The Pretty Reckless

As faithful Us Weekly readers already know, the Pretty Reckless is Gossip Girl star Taylor Momsen’s sassed-out grunge-pop outfit. You can tell she’s aiming for prime era Hole on Light Me Up, the band’s newly released debut, but more often than not, she ends up closer to Wolfmother. Good thing? Bad thing? Your call.

Wed., March 2, 6:30 p.m., 2011



Wolfmother’s rehashed Ozzy-era Sabb jams are packed with some pretty sweet hooks, but the bulk of what they do is sly garage-rock, re-tracing the connections between Jack White and Jimmy Page. The long-awaited and brand-new album, Cosmic Egg, seems to definitely pick at the grimoire of the two aforementioned It Might Get Loud stars, more than the Iommi spellbook. With the Heartless Bastards and thenewno2.

Sun., Nov. 8, 8 p.m., 2009


‘Girls & Boys Presents MSTRKRFT’

Remember that disco-pumpin’ metallicized bass/keyboard player dude from Death From Above 1979? Not missing a beat after that rock band’s premature demise, said four-string thumper immediately put all his eggs in his already existing electro-dance basket, MSTRKRFT (“MASTER KRAFT”). At times, these club-ready ass-shakin’ jams still evoke a crunchy bass DFA1979 sound, but amped up are rubber-band-snappin’ keyboard squiggles. They’re touring for the brand new Fist of God but you may know them better from their many remixes: Metric, Bloc Party, Wolfmother, Justice, etc.

Fridays, 10 p.m., 2009


On the Genius of ZO2

Look up any pic of Z02, and you won’t believe your peepers: The Brooklyn power trio, all boasting meaty pecs, resemble a Forever 21 train wreck starring Nuno Bettencourt, that one guy from Wolfmother, and an Italo-cokehead from Syracuse who digs Tiësto and Daughtry. Are these guys fucking with us? Maybe. The boys are, after all, currently filming one of them band-trying-to-make-it-big TV series for the Independent Film Channel: Z Rock, scheduled to premiere this August, is a reality/fictional comedy fusion also starring the delicious Joan Rivers, weed-smuggling survivalist John Popper, and Gilbert Godfrey (no witty qualification needed).

So yeah, those skin-tight tank tops and J. Lo shades could be nothing more than cheap costumes. Then again, over the last four years, ZO2 have done all the things that working hard-rock bands do: release a couple of albums (Tuesdays & Thursdays and Ain’t It Beautiful), and tour with Poison and Kiss. (Which might explain the outfits, by the way: They could be gifts from Paul Stanley’s personal wardrobe.)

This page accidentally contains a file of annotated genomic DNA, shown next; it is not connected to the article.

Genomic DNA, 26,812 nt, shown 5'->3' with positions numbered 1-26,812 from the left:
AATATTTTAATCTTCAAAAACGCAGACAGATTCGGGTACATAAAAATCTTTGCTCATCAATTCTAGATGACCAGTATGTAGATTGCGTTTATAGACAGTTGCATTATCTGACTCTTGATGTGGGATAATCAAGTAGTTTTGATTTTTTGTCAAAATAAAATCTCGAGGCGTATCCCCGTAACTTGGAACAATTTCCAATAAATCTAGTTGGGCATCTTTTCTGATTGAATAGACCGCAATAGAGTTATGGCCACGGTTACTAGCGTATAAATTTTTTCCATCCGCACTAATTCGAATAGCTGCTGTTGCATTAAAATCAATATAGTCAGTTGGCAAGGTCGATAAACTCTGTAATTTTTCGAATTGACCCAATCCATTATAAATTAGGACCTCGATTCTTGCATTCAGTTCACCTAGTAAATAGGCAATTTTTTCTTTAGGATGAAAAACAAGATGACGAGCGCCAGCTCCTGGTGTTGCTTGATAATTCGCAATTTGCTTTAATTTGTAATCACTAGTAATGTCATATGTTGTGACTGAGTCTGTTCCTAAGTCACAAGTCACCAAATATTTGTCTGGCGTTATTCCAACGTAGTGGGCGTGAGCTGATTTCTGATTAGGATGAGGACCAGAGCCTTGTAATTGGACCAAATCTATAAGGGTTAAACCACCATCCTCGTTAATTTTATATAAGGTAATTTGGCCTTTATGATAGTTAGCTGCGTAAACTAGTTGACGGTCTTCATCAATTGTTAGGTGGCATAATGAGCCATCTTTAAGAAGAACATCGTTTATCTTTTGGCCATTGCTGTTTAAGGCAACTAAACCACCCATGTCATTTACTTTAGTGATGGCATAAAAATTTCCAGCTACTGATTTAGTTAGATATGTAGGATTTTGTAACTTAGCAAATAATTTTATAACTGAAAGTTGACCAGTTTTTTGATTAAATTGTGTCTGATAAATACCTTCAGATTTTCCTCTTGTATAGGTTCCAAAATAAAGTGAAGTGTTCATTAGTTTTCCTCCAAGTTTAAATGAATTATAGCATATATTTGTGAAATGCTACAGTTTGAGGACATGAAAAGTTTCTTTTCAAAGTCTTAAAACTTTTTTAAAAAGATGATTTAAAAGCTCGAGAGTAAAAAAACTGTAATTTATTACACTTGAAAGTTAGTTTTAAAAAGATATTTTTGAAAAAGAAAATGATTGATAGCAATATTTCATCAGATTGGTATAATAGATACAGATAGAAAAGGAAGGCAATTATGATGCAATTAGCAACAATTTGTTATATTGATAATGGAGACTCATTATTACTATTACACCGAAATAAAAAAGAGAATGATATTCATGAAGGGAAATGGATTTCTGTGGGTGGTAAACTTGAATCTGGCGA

But who really gives a crap about authenticity? This is rock ‘n’ roll, after all. For a couple decades now, lily-white suburban transplants obsessed with Thurston Moore have dominated this town. But ZO2, real or not, pray to far older New York deities. Joey Cassata and brothers Paulie and David Z hark back to a classic age when second-generation Italian- and Jewish-Americans actually born around here (or at least in Jersey or Long Island) dipped Zeppelin bombast in swarthy virility. We’re talking early-’70s behemoths like Cactus, Sir Lord Baltimore, Blue Öyster Cult, and, yes, early KISS.

Even better, ZO2 aren’t one of these retro/stoner acts—indie dorks who discovered Physical Graffiti in their late twenties. The trio comes off as a kind of hybrid: dudes following up teenage Zep worship with Aerosmith, the Crüe, Soundgarden, Stone Temple Pilots, etc. Then somebody lent them a copy of Wolfmother’s debut, which kind of blows, but it taught the band how to ground K-Rock modernity in boogie’s primal life-force. These guys are far better than the ‘Mother, in fact, because they appear to possess all the sleaze ‘n’ cheeze central to classic rock. Retro bands don’t understand this stuff: Despite some sturdy power-riffage, they’re like sexless test-tube clones genetically prevented from equating “guitar” with “cock,” and thus all the (absolutely necessary) bad-taste machismo that flows forth from said formula.

Of course, this is all nothing but guesswork. I’m not sure if I would ever want to hang out with these knuckleheads to learn the truth. But none of that matters: At least ZO2 has given New York its groove back. And that’s aces.

ZO2 play Arlene’s Grocery ( July 25


Cocksure, Cock-Blocking Sleaze

There’s a heavy air of sleaze to these Philly swillers, so should they invade your local dive, keep your gal a safe distance away when frontman T. Glitter starts crooning, “I can’t get no relief, like a thief.” But stay for the tunes, ’cause this is some excellent, batter-dipped boogie sludge punk. Guitars squeal like fingers clawing eyes out on a particularly horny/bad acid trip (“Somnambulist’s Vacation”), saving the face of grit-riffing from still lingering post–Nashville Pussy doldrums or recent Wolfmother miscues. The moments of clarity on Get Right With God can slide down into a dive-bar ditch (“Like a Thief”) and/or slump around all sparse and creepy (“Watching the War From Above”); cock-blocking it all are T. Glitter’s greasy and freaked vocals, slimily sonorous enough to gloat over swiping your stash, but present enough to recoil at the karma that’s coming. Overall, Dirty Faces make a sloppy Beefheart chop not groggily grasped since Clawhammer.